Read: Brands are not out friends
This template that brands use to respond to a national crisis has become standard in recent years, as people experience collective trauma on the internet in real time. Images of police violence, school shootings, or racist attacks appear on the same social-media platforms where companies sell mascaras or sneakers or delivery services, often side by side. Contemporary marketing theory implores brands to show up where people naturally congregate online and engage with the topics they care about. That means riding the wave of memes and random topics that sustain social-media chatter, posting in the same formats as everyone else, often acting more like a friend than a company—even in times of tragedy.
But it has never been clearer than right now that brands aren’t your friend, when social media is awash in videos of riots and humans being assaulted, in the middle of a global pandemic, all while the president of the United States threatens to unleash the country’s military on its own populace. American brands have rushed to show where they stand, but it’s still uncertain what they intend to offer—what they can offer—beyond greater awareness of their existence and a vague sense of virtue.
Historically, companies hoping to sell you cleaning products or sweatpants didn’t feel the need to share their thoughts on racism, disaster, and national tragedy. Wading into divisive topics was considered needlessly risky—as Michael Jordan once joked about his own reticence to comment on politics, “Republicans buy sneakers, too.” That apolitical approach changed as social media took off and marketing molded to fit it. Conventional advertising just isn’t that effective online, where people quickly learn to tune it out, use simple programs to block it, or sign up for paid services where they avoid ads entirely. That encourages a different kind of ad: one that social-media users want to share themselves, often because it appeals to their ideals or beliefs. The earliest proof that this tactic could be remunerative was the monstrously successful Dove Campaign for Real Beauty, which started in 2004. Over the next decade and a half, the company chided those who buy into beauty standards, set up self-esteem workshops and antidiscrimination campaigns, and made billions selling body wash and deodorant.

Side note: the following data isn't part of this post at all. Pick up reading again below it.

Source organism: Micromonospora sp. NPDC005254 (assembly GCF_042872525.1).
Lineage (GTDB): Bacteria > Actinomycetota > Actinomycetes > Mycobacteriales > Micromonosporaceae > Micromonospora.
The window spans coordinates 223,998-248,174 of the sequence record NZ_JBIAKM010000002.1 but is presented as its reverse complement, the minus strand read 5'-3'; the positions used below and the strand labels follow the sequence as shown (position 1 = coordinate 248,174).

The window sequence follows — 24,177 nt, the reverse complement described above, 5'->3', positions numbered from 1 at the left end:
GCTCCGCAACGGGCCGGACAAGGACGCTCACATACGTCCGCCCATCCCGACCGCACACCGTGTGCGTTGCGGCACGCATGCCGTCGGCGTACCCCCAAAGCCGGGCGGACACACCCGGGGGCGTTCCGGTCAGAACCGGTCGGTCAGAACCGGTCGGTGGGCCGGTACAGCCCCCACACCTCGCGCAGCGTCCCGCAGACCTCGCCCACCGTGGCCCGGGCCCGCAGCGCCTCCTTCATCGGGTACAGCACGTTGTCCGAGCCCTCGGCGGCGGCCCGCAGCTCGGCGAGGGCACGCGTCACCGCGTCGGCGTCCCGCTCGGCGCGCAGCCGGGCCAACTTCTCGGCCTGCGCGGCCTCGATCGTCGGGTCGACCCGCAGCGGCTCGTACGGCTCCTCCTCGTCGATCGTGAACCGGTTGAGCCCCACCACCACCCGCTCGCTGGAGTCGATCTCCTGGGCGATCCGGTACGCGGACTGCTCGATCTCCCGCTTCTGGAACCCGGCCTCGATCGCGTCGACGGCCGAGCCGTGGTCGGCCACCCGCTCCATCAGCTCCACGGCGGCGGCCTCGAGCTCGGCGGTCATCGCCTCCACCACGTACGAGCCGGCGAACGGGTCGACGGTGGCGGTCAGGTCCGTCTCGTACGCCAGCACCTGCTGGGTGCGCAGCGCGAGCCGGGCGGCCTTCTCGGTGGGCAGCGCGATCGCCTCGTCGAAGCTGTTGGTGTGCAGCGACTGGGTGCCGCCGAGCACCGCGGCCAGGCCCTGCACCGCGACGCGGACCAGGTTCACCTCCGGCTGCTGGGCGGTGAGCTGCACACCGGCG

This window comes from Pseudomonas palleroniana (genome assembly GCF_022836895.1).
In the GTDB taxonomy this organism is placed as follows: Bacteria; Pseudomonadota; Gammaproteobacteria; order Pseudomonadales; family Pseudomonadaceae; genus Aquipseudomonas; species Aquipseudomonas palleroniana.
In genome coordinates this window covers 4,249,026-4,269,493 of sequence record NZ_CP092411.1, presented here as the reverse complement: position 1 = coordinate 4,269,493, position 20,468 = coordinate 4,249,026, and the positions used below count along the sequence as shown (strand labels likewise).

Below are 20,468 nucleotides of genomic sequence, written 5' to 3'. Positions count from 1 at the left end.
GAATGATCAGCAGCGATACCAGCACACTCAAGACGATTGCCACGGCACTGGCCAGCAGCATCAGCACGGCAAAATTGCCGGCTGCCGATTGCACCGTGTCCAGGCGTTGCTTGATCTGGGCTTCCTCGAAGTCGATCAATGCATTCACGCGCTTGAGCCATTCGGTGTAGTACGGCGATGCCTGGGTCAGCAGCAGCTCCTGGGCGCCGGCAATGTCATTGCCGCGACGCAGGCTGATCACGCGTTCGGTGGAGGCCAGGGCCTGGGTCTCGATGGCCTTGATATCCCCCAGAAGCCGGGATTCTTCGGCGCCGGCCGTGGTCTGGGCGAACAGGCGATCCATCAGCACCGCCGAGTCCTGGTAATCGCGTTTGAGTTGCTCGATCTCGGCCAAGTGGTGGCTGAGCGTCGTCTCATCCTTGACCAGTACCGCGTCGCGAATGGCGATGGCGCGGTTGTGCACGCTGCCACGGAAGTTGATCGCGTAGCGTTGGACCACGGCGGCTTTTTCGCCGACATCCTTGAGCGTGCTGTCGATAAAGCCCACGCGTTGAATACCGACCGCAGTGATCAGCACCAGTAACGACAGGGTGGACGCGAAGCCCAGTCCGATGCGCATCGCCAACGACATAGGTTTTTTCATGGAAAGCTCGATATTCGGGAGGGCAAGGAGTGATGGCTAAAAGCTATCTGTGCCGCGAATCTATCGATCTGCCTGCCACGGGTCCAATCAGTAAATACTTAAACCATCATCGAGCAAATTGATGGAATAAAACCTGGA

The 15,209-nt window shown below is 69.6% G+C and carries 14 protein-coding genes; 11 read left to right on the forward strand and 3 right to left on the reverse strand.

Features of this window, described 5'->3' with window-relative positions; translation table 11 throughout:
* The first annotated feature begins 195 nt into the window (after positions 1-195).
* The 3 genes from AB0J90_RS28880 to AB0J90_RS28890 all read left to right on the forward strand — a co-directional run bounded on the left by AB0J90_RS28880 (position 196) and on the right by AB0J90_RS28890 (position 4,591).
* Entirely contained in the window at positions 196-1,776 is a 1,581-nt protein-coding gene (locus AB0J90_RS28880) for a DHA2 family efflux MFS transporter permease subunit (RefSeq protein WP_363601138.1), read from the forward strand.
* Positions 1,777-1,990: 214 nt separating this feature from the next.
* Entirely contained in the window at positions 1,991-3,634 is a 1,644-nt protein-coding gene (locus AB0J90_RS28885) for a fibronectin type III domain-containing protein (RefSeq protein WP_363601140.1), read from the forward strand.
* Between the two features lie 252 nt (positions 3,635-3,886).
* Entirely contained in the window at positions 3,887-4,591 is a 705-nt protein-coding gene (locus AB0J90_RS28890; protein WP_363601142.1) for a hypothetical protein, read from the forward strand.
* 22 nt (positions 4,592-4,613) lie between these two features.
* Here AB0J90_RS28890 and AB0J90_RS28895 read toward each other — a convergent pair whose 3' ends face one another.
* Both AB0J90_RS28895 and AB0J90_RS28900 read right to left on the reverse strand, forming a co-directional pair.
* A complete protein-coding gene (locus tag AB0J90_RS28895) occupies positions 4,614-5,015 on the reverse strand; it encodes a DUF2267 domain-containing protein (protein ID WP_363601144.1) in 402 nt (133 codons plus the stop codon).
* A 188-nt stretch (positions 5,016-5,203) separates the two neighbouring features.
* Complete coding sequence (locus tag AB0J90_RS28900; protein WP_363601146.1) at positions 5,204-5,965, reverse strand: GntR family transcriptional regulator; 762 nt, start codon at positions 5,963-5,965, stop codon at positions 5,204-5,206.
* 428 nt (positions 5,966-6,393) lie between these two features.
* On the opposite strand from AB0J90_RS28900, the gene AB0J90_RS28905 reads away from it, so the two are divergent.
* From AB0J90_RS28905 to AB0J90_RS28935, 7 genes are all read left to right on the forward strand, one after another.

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In the years after Dove’s success, market research began to support the concept its campaign had proved: People, and especially those under 40, want brands to be responsible to their customers and sensitive to the conditions of life in America. What that means in practice, though, is less clear. Instead of taking concrete actions, many companies interpret consumers’ push for social responsibility as a strong desire for them to make vague statements about even vaguer values, such as “equality” and “community,” when something racist dominates the news. Sometimes, these gestures include donations to well-funded and well-known nonprofit organizations, or an indeterminate promise to make such a donation, in some amount, to some kind of charity that is “doing the work.”